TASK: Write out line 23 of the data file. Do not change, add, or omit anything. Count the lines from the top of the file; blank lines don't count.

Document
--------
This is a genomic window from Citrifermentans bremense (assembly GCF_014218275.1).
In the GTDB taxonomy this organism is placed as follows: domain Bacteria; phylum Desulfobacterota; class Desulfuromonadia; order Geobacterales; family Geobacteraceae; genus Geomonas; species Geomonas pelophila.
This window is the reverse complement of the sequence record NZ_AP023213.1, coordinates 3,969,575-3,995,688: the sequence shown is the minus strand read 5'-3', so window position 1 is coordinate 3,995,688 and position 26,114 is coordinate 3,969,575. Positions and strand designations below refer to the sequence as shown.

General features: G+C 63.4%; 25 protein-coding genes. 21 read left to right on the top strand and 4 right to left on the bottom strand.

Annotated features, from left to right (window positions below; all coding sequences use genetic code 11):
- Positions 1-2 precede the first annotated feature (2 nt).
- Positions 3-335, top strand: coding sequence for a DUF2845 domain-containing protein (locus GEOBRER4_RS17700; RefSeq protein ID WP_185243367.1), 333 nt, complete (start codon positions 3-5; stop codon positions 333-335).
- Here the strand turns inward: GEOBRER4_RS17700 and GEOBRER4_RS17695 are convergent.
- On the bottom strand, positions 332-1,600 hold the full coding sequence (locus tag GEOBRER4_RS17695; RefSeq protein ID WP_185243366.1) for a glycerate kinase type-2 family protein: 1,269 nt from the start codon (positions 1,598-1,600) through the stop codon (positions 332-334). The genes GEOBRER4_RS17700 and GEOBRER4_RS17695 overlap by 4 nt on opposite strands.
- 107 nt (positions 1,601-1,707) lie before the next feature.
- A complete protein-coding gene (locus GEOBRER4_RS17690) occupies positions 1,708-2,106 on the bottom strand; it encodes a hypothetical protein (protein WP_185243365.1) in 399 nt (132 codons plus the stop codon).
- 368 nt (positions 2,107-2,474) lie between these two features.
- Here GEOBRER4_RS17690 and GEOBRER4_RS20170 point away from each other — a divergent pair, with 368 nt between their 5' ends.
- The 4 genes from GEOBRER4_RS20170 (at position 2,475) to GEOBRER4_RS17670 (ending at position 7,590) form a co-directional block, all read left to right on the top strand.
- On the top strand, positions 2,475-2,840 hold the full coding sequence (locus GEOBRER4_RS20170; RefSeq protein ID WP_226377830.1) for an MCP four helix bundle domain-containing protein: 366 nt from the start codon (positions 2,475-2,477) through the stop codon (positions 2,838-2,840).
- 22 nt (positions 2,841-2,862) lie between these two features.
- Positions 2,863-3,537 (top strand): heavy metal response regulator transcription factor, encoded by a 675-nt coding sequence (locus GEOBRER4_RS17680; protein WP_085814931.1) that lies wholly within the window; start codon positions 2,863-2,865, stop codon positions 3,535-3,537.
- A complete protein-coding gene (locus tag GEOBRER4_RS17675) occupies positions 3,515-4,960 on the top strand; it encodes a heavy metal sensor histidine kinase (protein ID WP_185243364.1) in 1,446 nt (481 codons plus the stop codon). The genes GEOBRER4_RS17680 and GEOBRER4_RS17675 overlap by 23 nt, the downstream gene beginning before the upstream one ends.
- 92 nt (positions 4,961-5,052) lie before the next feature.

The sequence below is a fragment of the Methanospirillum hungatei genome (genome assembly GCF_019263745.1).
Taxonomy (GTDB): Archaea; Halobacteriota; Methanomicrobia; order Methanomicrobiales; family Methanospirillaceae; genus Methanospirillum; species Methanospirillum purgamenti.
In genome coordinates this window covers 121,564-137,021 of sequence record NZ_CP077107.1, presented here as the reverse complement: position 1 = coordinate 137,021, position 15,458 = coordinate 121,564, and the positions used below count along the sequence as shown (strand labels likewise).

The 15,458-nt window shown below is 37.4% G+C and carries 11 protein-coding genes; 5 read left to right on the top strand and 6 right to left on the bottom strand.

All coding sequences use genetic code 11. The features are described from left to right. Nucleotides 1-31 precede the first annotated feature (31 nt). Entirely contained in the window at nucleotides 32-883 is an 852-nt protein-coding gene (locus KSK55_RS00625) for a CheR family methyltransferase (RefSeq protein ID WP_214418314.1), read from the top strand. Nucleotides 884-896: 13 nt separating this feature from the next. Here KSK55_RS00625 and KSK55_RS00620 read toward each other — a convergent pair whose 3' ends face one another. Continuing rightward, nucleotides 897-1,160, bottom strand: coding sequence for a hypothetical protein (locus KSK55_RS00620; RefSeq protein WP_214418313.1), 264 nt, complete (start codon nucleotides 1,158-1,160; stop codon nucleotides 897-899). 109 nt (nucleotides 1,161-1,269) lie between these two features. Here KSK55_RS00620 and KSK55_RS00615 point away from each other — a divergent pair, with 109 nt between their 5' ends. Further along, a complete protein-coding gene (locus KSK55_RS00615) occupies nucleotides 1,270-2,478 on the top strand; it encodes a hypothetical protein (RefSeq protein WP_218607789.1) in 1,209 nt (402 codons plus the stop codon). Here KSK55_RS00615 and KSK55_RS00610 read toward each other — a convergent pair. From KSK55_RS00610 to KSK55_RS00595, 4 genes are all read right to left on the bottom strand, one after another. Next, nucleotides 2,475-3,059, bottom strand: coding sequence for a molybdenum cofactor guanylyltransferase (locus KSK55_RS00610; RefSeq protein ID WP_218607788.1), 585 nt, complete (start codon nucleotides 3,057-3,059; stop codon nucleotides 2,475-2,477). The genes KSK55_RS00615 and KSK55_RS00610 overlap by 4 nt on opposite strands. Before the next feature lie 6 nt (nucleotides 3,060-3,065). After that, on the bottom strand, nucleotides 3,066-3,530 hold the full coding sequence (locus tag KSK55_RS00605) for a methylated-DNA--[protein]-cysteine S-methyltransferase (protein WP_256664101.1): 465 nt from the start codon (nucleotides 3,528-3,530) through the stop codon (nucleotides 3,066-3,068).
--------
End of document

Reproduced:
The 15,458-nt window shown below is 37.4% G+C and carries 11 protein-coding genes; 5 read left to right on the top strand and 6 right to left on the bottom strand.